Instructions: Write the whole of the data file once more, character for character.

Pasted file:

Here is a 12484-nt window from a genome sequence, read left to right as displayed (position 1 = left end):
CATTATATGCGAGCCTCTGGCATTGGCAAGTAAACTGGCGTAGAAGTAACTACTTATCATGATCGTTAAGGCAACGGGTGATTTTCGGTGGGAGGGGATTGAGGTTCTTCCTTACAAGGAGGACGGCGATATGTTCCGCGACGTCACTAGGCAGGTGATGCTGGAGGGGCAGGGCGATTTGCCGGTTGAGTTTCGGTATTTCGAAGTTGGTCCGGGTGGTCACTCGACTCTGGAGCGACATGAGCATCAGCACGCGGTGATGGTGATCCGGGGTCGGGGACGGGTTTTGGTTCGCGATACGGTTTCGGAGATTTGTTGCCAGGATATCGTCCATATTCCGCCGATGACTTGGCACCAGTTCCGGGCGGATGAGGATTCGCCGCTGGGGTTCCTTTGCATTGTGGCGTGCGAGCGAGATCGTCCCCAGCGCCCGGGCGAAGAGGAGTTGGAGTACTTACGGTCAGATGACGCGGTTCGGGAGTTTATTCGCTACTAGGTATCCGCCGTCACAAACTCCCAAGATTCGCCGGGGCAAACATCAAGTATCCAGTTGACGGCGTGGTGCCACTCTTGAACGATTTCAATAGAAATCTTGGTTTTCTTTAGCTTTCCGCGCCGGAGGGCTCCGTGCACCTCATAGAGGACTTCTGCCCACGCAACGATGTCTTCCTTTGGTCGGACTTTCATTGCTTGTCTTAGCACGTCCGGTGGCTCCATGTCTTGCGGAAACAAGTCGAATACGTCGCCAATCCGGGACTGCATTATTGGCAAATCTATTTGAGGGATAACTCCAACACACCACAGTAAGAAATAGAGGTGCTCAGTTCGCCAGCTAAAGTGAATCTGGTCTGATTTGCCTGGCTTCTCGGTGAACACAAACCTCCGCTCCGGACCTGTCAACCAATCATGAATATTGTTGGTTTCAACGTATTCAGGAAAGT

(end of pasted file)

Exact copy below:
Here is a 12484-nt window from a genome sequence, read left to right as displayed (position 1 = left end):
CATTATATGCGAGCCTCTGGCATTGGCAAGTAAACTGGCGTAGAAGTAACTACTTATCATGATCGTTAAGGCAACGGGTGATTTTCGGTGGGAGGGGATTGAGGTTCTTCCTTACAAGGAGGACGGCGATATGTTCCGCGACGTCACTAGGCAGGTGATGCTGGAGGGGCAGGGCGATTTGCCGGTTGAGTTTCGGTATTTCGAAGTTGGTCCGGGTGGTCACTCGACTCTGGAGCGACATGAGCATCAGCACGCGGTGATGGTGATCCGGGGTCGGGGACGGGTTTTGGTTCGCGATACGGTTTCGGAGATTTGTTGCCAGGATATCGTCCATATTCCGCCGATGACTTGGCACCAGTTCCGGGCGGATGAGGATTCGCCGCTGGGGTTCCTTTGCATTGTGGCGTGCGAGCGAGATCGTCCCCAGCGCCCGGGCGAAGAGGAGTTGGAGTACTTACGGTCAGATGACGCGGTTCGGGAGTTTATTCGCTACTAGGTATCCGCCGTCACAAACTCCCAAGATTCGCCGGGGCAAACATCAAGTATCCAGTTGACGGCGTGGTGCCACTCTTGAACGATTTCAATAGAAATCTTGGTTTTCTTTAGCTTTCCGCGCCGGAGGGCTCCGTGCACCTCATAGAGGACTTCTGCCCACGCAACGATGTCTTCCTTTGGTCGGACTTTCATTGCTTGTCTTAGCACGTCCGGTGGCTCCATGTCTTGCGGAAACAAGTCGAATACGTCGCCAATCCGGGACTGCATTATTGGCAAATCTATTTGAGGGATAACTCCAACACACCACAGTAAGAAATAGAGGTGCTCAGTTCGCCAGCTAAAGTGAATCTGGTCTGATTTGCCTGGCTTCTCGGTGAACACAAACCTCCGCTCCGGACCTGTCAACCAATCATGAATATTGTTGGTTTCAACGTATTCAGGAAAGT